We Have More in Common Than They Want us to Believe

It’s real easy these days to let your eyes roam down a timeline filled with hate and rage and overwhelm.

You stumble upon someone you knew from high school with an “I voted!” sticker and assume you know what choice they made.

You drive past a house with a sign out front and instantly feel disgust.

The person in line behind you at the market has on a hat or a shirt that makes you cringe.

It’s easier to fill with annoyance, to mount your high horse, to make a snide comment, than to remember that we are all people.

We as Christians, especially, have a duty to love and respect our neighbor. Can we disagree with them? Yup. Can we talk openly with them about how we feel God is leading us to vote? Yup. Can we humbly ask for open-mindedness, and vow to do the same when they speak? YUP.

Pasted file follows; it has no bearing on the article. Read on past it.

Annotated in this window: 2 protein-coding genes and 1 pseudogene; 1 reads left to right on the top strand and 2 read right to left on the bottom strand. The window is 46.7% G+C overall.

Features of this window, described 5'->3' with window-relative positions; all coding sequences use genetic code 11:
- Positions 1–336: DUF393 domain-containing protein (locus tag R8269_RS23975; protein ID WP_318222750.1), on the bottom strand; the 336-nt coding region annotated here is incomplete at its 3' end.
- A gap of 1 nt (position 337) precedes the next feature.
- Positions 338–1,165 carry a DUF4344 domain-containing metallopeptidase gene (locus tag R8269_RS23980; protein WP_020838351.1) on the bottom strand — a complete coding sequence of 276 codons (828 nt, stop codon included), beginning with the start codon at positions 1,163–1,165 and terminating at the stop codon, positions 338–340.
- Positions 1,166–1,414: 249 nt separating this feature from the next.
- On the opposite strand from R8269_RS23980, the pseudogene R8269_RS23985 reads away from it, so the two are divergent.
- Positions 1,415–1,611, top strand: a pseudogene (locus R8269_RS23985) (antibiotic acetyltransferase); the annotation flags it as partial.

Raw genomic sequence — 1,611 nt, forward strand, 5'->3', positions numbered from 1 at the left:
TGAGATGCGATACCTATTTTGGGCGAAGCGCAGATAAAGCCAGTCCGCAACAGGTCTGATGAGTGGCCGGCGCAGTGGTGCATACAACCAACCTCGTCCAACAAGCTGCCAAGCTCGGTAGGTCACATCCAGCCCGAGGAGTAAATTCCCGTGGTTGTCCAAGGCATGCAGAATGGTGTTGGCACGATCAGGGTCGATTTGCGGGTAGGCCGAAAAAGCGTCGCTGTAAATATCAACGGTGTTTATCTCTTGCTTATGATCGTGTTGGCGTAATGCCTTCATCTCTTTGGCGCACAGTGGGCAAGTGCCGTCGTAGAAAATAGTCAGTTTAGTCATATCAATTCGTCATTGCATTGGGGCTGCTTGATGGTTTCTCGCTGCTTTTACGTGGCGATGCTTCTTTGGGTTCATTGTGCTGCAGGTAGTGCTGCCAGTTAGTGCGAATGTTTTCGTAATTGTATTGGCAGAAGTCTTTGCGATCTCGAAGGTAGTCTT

It doesn’t have to be chaos. It doesn’t have to be a middle school girl fight every time you have a different opinion than someone.

We don’t have to burn bridges or end relationships or call out someone’s character based on their political views.

Because they go home and binge the same Netflix shows as you. They eat at the same restaurants. They shop the same grocery stores. They sit in the same pews. They cheer for the same football team. They wear the same brand of underwear. They, too, know that pineapple doesn’t belong on pizza. They live in the same community. The same country.

So when you take away the power, the money, the aggression, the immaturity, the apathy, the arrogance, the fear mongering, the MEDIA FOR GOODNESS SAKE, I can tell you one thing…

We have more in common than they want us to believe.

So take a few steps this week.

Log out.

Uninstall the app.

Go outside.

Talk to your people.

Ignore the signs and the shirts and the hats.

And start a conversation. About football. Or brownies. Or the weather. I don’t care.

We’re in this together. Don’t let the media end civility.

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